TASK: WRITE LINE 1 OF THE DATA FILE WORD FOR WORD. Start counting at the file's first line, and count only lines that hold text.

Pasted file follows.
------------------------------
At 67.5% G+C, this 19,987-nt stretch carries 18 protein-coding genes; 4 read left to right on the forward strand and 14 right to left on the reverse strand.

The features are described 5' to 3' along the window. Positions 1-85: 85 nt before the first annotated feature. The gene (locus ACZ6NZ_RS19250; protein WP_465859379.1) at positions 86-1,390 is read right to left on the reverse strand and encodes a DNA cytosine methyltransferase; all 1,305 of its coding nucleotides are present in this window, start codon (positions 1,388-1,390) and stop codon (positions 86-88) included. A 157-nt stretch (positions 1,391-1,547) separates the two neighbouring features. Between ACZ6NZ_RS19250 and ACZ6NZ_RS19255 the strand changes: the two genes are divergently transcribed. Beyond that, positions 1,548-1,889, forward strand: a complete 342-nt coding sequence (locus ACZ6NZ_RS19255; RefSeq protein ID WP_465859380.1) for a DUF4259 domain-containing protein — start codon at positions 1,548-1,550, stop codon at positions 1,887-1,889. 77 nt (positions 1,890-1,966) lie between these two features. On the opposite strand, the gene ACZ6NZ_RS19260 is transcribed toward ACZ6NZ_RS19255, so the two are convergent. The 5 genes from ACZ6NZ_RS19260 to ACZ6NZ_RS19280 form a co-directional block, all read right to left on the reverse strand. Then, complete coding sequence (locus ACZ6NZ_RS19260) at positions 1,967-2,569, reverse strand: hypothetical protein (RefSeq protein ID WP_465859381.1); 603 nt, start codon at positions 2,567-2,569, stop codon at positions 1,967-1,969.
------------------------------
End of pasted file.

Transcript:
At 67.5% G+C, this 19,987-nt stretch carries 18 protein-coding genes; 4 read left to right on the forward strand and 14 right to left on the reverse strand.